Univex Iris Deluxe
|Body Type||:||Extending Body|
|ImageSize||:||38 x 28 mm|
|Lens Type||:||Vitar Ilex|
|Focal Range||:||2m - inf.|
|Aperture||:||f/7.9 - f/22|
|Shutter Speeds||:||T, B, I(1/25 sec)|
|Size Closed (w x h x d)||:||130 x 66 x 55 mm|
|Size Open (w x h x d)||:||130 x 66 x 65 mm|
Art Deco Credentials
Significant: Pronounced and self evident
- Produced during the main Art Deco period.
- Cast stepped feature around viewfinder.
- Geometric detailing on front plate.
- Geometric detailing on front body plate
- Chromium finish on a zinc-based alloy.
- Angular body design.
- Ribbed feature on extending lens tube.
The Univex Iris Deluxe (1938) is an up market version of the Iris Standard. It's a fairly heavy camera, cast from a zinc-based alloy with a chromium finish, and covered in black leatherette. It produces six 38mm x 28mm exposures on Univex #00 rollfilm. It was only on the market for one or two months, making it quite scarce and difficult for the collector to obtain.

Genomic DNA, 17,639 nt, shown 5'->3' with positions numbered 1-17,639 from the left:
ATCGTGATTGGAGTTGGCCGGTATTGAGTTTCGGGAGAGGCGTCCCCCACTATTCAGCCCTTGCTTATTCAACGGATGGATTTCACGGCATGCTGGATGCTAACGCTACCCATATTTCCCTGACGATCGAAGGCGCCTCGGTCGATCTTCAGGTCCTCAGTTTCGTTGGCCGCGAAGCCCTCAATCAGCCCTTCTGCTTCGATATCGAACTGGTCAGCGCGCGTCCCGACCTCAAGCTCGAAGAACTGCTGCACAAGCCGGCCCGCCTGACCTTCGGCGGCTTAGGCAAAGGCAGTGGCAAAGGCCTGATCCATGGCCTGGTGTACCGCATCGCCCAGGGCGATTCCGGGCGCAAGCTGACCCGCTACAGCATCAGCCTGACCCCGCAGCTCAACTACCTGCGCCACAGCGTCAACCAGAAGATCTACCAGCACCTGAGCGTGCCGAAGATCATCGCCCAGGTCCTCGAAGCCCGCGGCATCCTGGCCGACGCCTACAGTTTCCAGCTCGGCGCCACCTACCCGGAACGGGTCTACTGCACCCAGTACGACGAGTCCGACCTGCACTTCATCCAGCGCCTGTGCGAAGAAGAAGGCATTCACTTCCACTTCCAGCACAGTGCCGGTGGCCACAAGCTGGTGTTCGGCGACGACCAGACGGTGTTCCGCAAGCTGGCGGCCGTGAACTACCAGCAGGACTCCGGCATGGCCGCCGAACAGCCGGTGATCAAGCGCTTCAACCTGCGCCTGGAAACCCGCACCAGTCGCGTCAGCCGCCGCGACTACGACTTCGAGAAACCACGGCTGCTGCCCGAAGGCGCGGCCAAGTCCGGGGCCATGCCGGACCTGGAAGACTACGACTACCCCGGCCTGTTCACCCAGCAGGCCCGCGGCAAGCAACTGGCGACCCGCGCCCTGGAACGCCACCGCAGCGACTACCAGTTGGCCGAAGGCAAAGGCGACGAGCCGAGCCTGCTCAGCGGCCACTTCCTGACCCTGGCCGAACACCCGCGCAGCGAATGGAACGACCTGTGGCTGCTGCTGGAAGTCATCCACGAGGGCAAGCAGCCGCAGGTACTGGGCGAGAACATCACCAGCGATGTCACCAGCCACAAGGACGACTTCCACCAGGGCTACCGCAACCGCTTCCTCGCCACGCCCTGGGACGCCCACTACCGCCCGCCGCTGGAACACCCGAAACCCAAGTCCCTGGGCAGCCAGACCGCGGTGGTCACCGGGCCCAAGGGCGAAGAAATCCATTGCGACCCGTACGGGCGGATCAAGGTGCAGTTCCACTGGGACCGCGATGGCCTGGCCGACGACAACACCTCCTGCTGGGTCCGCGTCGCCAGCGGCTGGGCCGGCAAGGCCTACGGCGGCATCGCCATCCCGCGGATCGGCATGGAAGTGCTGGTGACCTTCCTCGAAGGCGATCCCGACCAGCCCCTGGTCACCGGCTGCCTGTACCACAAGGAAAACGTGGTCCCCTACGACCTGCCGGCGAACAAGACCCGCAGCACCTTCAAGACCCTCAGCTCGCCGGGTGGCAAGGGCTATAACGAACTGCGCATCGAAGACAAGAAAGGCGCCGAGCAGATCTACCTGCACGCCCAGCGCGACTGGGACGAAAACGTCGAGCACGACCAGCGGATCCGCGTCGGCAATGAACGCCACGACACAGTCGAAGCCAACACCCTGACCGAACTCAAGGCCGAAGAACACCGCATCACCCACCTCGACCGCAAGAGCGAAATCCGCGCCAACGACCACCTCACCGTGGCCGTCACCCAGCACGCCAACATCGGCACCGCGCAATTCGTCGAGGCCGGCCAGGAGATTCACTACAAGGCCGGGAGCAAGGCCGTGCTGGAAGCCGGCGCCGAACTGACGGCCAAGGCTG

The Iris comes equipped with a telescoping fixed-focus, Ilex Vitar, 50mm f/7.9 - f/22 lens. Shutter speeds are I, B and T with the optional use of the threaded shutter release connector. The reverse Galilean viewfinder is mounted in a stepped casing. This camera requires Univex #00 film which is wound on spools with a special 'V' shaped key for turning. The space beyond the film winder is reserved for storing a spare roll of film. There is a green window on the back to count exposures and a 1/4 inch tripod socket on the bottom.
How to Use
Find the manual here:- Univex Iris manual
The camera takes Univex No.00 film which is only available as expired film. Expired film normally needs to be overexposed by 1 stop/decade for colour film or 1 stop per 2 decades for B&W. As there is a limited adjustment for the exposure, it is unlikely to be successful.
35mm film is too wide for the spools.
You can cut down 120 film and roll it in old #00 backing paper. You will probably have to develop the film yourself. However, if you cut down Ilford XP2 Super, this film is developed using the C41 process which is easier to develop at your local lab.
Looks like this is a 'shelf sitter' for me I'm afraid.